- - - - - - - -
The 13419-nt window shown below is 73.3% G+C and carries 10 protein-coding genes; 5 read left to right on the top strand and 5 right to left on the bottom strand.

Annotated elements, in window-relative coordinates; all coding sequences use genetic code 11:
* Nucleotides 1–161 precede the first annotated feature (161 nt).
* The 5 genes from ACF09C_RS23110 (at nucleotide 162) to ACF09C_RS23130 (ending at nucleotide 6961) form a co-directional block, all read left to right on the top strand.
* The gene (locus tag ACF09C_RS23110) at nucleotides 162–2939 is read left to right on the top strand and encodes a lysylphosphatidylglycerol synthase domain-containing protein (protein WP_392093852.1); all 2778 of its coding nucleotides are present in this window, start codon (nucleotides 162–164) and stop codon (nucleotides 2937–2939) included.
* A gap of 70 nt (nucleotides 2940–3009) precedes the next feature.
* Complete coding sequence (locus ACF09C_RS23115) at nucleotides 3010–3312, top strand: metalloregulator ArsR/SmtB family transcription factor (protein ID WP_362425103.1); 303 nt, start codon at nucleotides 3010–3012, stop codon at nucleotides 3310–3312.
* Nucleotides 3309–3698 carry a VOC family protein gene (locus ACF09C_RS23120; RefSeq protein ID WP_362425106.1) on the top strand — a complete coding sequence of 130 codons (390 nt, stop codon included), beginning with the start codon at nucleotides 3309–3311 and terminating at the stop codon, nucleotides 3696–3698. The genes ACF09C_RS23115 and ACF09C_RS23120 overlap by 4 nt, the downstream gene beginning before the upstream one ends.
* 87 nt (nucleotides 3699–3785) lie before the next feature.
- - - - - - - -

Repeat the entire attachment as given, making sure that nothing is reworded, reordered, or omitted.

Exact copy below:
The 13419-nt window shown below is 73.3% G+C and carries 10 protein-coding genes; 5 read left to right on the top strand and 5 right to left on the bottom strand.

Annotated elements, in window-relative coordinates; all coding sequences use genetic code 11:
* Nucleotides 1–161 precede the first annotated feature (161 nt).
* The 5 genes from ACF09C_RS23110 (at nucleotide 162) to ACF09C_RS23130 (ending at nucleotide 6961) form a co-directional block, all read left to right on the top strand.
* The gene (locus tag ACF09C_RS23110) at nucleotides 162–2939 is read left to right on the top strand and encodes a lysylphosphatidylglycerol synthase domain-containing protein (protein WP_392093852.1); all 2778 of its coding nucleotides are present in this window, start codon (nucleotides 162–164) and stop codon (nucleotides 2937–2939) included.
* A gap of 70 nt (nucleotides 2940–3009) precedes the next feature.
* Complete coding sequence (locus ACF09C_RS23115) at nucleotides 3010–3312, top strand: metalloregulator ArsR/SmtB family transcription factor (protein ID WP_362425103.1); 303 nt, start codon at nucleotides 3010–3012, stop codon at nucleotides 3310–3312.
* Nucleotides 3309–3698 carry a VOC family protein gene (locus ACF09C_RS23120; RefSeq protein ID WP_362425106.1) on the top strand — a complete coding sequence of 130 codons (390 nt, stop codon included), beginning with the start codon at nucleotides 3309–3311 and terminating at the stop codon, nucleotides 3696–3698. The genes ACF09C_RS23115 and ACF09C_RS23120 overlap by 4 nt, the downstream gene beginning before the upstream one ends.
* 87 nt (nucleotides 3699–3785) lie before the next feature.